6. Line your bottom lash line with the same brush and liner, making sure to also extend it out enough to connect with your top liner. ** Note: this line doesn’t need to be as thick or as dark. Most of the time there is still enough of the product left on the brush from doing the top line to trace along the bottom lash line. Make sure to also blend this line by going back and forth with the brush as your travel across so it isn’t a hard line either.

7. If your lashes are abundant enough to wear mascara, apply two coats. Curl them if they are long enough. If your lashes are too sparse or short, you still have options! You can apply individual lashes (video tutorial with Lauren coming very soon!) or apply a lash strip from your local drug store. Or skip lashes all together because you’ve achieved a “lashes effect” by smoking the dark liner along the top and bottom lash lines.

Also, Jamie and I chose matte & neutral shades for this demonstration, but once you’ve mastered the concept and techniques, you can switch any of the finishes from matte to shimmer or swap any of the colors as long as #2 is lighter than #3, and #4 is warmer. Brown eyes are the ultimate canvas for color and aren’t as limited as blue and green eyes, so have fun! I especially love jewel tones like amethyst purple, emerald green or sapphire blue for your #3 shade, framed with a copper as your #4 shade for a sunset effect.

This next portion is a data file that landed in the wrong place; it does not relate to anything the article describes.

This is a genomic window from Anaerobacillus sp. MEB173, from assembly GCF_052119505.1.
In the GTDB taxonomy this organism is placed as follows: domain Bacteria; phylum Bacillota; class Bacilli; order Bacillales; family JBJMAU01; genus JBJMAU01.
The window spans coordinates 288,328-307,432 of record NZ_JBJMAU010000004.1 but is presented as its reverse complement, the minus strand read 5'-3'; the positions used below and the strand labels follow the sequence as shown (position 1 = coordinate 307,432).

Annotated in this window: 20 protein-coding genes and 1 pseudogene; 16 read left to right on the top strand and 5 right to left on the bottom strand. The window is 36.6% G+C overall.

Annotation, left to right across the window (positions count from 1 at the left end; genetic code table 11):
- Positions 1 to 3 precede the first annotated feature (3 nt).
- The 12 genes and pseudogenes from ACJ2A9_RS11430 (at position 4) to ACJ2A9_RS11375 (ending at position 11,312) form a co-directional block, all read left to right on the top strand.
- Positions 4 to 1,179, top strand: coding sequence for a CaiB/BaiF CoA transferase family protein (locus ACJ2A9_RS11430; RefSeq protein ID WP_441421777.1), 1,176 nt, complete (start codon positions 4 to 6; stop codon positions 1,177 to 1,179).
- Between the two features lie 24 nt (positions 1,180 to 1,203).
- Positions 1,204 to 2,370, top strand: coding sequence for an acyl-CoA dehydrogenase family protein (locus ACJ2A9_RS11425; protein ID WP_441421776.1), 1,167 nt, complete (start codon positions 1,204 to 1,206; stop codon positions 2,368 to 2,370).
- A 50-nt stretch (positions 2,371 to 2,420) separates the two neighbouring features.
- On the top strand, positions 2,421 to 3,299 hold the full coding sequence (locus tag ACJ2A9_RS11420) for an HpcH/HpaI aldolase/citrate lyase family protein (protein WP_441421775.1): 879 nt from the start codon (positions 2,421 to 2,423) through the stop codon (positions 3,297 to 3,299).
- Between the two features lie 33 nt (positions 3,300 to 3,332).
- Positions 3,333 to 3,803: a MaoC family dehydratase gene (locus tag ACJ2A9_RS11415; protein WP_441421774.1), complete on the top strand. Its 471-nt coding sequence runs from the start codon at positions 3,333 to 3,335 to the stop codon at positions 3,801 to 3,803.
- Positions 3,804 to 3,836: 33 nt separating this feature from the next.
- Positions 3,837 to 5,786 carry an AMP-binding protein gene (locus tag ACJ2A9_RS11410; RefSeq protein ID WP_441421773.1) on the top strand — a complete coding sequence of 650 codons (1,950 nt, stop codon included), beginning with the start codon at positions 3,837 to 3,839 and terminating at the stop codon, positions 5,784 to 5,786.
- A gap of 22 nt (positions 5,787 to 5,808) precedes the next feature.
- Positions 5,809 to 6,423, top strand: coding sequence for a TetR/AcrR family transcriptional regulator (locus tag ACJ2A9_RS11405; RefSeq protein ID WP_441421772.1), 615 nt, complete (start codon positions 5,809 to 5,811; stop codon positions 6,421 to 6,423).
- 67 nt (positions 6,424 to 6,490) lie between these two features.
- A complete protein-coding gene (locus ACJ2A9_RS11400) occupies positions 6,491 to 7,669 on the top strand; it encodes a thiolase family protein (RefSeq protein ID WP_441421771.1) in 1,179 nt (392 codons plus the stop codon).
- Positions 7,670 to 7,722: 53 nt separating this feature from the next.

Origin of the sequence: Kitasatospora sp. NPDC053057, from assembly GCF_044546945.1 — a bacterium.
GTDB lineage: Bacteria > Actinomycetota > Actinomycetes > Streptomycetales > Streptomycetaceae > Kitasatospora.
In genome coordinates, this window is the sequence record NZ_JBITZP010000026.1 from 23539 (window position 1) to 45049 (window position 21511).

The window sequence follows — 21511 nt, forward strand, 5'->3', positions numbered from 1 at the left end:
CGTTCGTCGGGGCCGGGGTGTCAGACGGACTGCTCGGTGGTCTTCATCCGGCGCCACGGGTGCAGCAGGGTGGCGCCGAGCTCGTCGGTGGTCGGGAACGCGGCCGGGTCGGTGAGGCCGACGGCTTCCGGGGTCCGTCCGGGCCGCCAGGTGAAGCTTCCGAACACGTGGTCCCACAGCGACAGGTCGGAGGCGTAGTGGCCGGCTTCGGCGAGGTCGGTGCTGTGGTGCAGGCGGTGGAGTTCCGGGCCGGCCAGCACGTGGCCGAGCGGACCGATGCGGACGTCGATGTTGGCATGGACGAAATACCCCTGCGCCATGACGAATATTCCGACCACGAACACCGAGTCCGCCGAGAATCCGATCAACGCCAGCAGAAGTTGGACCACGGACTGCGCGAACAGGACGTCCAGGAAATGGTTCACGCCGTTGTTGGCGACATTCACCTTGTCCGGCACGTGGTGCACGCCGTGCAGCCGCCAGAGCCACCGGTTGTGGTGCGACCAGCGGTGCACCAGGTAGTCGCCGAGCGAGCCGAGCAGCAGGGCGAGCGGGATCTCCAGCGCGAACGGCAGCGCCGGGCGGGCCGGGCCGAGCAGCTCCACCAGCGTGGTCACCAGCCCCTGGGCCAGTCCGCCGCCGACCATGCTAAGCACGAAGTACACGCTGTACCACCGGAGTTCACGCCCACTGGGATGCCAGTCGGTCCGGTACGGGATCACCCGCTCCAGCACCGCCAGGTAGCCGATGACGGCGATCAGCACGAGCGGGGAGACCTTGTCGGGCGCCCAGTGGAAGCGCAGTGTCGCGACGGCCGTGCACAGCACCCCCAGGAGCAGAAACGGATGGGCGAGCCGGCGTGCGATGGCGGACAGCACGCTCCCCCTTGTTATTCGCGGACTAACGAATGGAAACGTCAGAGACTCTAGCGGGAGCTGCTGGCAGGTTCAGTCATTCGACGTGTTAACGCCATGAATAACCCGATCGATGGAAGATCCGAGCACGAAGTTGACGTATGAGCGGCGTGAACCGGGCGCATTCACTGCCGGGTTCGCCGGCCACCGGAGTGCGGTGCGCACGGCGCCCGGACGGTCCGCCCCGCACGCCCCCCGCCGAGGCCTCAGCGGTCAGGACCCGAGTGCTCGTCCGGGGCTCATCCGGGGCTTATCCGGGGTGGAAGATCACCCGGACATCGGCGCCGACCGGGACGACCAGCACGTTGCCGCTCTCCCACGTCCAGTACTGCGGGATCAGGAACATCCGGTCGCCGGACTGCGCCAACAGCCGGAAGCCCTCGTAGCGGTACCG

XO Amy Nadine


photo:  post designed by kristin ess

This is for those of you who have super flat hair. Whether it’s fine or thick, follow our gorgeous Jamie Chung through the simple steps of achieving the perfect amount of volume!

Tools: volumizer (talk to your hairstylist + ask what they recommend for your hair type!), blow dryer, rubber band, medium velcro rollers, 1″ curling iron, setting clips or big bobby pins, teasing comb or teasing brush, light to medium hold hairspray.

1: Add a non-sticky volumizer to your root. Blow dry hair upside down.

2: Put all of your hair up in a quick bun (doesn’t matter what it looks like). This is the time to do your makeup because it will give the hair time to cool while directed upward which creates MAXIMUM volume.

3: Once hair has cooled, take it down and roll the center section in velcro rollers. I recommend rolling them backwards.

4: Using your 1″ curling iron, curl the remainder of your hair “up and back” as you see Jamie doing in #4.

5: Continue curling pieces all the way around and setting them in silver setting clips or with large bobby pins.

6: Allow the hair to set for about 5 more minutes before taking everything down. This is a good time to get dressed while the hair is up and out of your way!

7: Take everything down out of the clips. Slowly pull out the velcro rollers. I like to brush the hair lightly to bring out the fullness of the curl.